DoD Honors Disabled Employees
By Douglas J. Gillert
American Forces Press Service
WASHINGTON, Oct. 15, 1999 Sixteen DoD employees received special recognition Oct. 13 for their ability to overcome their disabilities to perform exemplary work.
Rudy de Leon, undersecretary of defense for personnel and readiness, joined others in honoring the employees during ceremonies at the Pentagon. The occasion marked the 19th straight year DoD has set aside October as National Disability Employment Awareness Month.
In his opening remarks, de Leon said DoD has set a goal of increasing the percentage of disabled employees on the defense work force from 1.4 percent to 2 percent. He also noted DoD has purchased more than 17,000 pieces of computer equipment designed to accommodate disabled workers.
DoD leads all federal departments in hiring disabled employees, said Francis M. Rush Jr., principal deputy assistant secretary of defense for force management policy. Rush said DoD must employ and benefit from the capabilities and dedication that disabled employees bring to the work place.
Keynote speaker, Marca Bristo, challenged the Defense Department to do even more than it has for disabled Americans. Bristo, who chairs the National Council on Disability, said fair treatment of disabled employees begins with focusing on what they can do, not what they are. She challenged DoD to aim even higher than the planned .6 percent increase in disabled hiring.
"You have a head start on all the agencies of the government," she said. "They will follow your lead if you raise that bar."
De Leon, Rush, Bristo and others joined Judith Gilliom, DoD equal opportunity manager, in handing out certificates to the honored employees. They were:
Douglas E. Anderson, a laborer responsible for the care and feeding of more than 2,000 animals in the Veterinary Sciences Department, Uniformed Services University of the Health Sciences, Bethesda, Md. Born with developmental disabilities, Anderson has difficulty talking but has learned sign language. His supervisor cited him for always showing up for work ahead of others and described his performance as "a beacon of excellence for others."
Ivan Q. Bryan Jr., a senior mail clerk at the National Guard Bureau in Arlington, Va., has won performance awards every year since 1991 and received special act awards in 1991 and 1998. Born with cerebral palsy, Bryan needs extra time to process new information. Nonetheless, he has mastered new procedures and took less than a week to set up a temporary mailroom when the bureau moved because of the Pentagon renovation. "He is an asset we never want to lose," Bryan's supervisor said.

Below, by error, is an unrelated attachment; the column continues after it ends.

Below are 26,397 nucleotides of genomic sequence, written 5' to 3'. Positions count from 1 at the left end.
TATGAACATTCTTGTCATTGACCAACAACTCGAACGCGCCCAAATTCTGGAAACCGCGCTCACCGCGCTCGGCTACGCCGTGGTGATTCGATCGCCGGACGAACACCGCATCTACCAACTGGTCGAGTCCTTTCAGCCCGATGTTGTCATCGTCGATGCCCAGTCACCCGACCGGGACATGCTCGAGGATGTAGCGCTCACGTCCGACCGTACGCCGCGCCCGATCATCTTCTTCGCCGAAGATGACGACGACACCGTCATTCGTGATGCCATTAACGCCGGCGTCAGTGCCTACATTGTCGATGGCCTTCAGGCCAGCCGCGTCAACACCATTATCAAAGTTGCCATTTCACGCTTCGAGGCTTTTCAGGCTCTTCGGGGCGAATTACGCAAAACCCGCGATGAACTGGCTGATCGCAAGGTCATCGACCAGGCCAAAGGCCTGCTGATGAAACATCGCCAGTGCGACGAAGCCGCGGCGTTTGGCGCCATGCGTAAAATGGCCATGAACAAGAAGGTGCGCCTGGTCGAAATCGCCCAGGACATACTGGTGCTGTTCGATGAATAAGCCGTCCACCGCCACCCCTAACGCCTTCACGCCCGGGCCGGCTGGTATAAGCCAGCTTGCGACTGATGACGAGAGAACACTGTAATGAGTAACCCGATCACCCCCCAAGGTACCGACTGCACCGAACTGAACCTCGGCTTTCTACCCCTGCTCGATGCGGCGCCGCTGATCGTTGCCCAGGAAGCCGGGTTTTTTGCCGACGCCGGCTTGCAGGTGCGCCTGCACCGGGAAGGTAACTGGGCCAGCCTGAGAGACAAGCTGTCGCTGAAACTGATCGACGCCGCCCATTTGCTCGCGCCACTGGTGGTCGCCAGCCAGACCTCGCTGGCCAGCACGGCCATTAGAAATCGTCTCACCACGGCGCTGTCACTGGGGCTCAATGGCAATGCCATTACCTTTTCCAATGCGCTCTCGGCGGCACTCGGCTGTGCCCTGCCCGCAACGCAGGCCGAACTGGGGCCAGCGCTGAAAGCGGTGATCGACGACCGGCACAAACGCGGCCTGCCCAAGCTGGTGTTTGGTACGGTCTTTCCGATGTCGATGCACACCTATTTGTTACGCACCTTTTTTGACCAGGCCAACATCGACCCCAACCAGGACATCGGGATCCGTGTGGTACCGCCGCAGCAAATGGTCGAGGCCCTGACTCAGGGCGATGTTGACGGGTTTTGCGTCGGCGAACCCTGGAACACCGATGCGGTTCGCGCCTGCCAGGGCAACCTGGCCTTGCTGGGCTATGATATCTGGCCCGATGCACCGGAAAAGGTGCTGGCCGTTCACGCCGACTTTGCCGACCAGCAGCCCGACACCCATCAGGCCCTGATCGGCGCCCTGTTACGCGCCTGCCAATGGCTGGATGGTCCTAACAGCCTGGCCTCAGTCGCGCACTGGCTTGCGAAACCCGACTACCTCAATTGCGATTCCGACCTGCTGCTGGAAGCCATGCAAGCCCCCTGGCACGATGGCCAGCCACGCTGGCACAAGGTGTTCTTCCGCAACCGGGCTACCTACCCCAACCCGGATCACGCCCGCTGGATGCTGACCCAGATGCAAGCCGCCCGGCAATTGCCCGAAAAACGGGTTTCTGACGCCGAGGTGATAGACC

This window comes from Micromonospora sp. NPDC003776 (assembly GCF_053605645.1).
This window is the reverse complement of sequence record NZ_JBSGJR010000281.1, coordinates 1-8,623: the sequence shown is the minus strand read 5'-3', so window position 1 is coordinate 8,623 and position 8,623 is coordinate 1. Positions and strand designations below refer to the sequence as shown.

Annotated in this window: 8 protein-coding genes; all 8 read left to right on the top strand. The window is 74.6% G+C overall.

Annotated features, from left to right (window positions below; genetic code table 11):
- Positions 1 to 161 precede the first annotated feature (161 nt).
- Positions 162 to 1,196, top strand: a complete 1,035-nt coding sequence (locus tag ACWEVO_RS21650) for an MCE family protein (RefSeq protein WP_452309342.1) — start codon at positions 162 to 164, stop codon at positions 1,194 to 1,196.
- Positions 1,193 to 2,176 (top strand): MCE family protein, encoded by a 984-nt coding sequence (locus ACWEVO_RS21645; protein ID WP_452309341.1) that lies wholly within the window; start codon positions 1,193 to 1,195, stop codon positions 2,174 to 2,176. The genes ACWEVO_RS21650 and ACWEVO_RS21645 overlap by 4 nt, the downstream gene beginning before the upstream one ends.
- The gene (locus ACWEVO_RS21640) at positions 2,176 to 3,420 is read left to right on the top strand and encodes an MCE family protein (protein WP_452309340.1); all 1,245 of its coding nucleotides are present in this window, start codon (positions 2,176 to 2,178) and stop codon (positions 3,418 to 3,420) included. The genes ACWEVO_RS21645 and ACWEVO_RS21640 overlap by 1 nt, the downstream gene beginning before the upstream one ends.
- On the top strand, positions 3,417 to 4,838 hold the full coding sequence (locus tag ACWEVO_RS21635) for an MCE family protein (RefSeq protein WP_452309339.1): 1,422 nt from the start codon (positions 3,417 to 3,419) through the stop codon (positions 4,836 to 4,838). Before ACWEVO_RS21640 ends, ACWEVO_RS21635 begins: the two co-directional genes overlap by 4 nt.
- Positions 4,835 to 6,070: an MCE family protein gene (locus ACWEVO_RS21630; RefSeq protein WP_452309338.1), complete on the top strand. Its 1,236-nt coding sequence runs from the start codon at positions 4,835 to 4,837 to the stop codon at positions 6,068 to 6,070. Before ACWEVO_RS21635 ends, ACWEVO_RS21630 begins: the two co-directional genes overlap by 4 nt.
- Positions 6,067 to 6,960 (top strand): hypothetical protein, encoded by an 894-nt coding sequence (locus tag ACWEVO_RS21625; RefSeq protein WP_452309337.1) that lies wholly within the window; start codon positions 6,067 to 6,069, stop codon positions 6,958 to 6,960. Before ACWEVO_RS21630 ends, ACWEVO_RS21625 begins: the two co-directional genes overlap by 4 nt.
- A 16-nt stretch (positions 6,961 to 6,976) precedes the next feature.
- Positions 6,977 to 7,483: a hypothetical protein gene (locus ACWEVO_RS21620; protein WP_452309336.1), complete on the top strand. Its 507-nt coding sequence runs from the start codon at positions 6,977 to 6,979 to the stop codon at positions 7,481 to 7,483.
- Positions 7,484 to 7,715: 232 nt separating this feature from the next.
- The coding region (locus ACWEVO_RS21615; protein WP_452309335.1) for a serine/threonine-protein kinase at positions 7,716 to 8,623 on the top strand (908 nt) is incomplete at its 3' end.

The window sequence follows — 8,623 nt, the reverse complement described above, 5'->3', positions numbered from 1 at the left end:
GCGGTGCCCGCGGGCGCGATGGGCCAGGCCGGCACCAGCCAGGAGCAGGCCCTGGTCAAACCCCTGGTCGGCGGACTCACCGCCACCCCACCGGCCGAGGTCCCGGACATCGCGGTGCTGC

Janet M. Clay verifies agency and contractor clearances for the Defense Security Service in Columbus, Ohio. With eyesight worse than 20/200, Clay uses extra large computer monitors and magnification software to view clearance records and provide necessary verifications. Clay received a superior accomplishment award in 1998. Supervisors said her unfailing good humor calms even the most difficult and upset customers.
Paul S. Cuesta is a certified public accountant and team leader for foreign military sales in the Dayton, Ohio, operating location of the Defense Finance and Accounting Service. Cuesta, who has cerebral palsy, cleared contract payment notices worth $30 million and reduced negative unliquidated obligations by $34 million. He has received three on-the-spot awards since January. He wrote a database program that "bumps" central procurement accounting against the system for mechanization of contract administrative services to identify discrepancies. Automating the process saved his colleagues hundreds of hours of work.
Mark W. Gaddis works as an electrical engineer in the laser division of the Air Force Research Laboratory at Kirtland Air Force Base, N.M. Because of imperfect bone structure, he has broken more than 20 bones and had more than 20 orthopedic operations. Despite this debilitating disease, he has designed and patented numerous systems in use throughout the laboratory and by Air Force and civilian law enforcement agencies. He is the lead engineer for helicopter illumination programs and the principal engineer supporting the laser systems in the Battlefield Optical Surveillance System.
Nancy H. Gause works as a management analyst for the Army Training and Doctrine Command at Fort Monroe, Va. Because of achondroplasia, Gause is short in stature and has severe arthritis. She has received excellent performance ratings and many accolades for administering Fort Monroe's management control and suggestion programs. As chair of the fort's equal employment opportunity subcommittee for persons with disabilities, she received a cash award in 1998 when the subcommittee was named best in the command.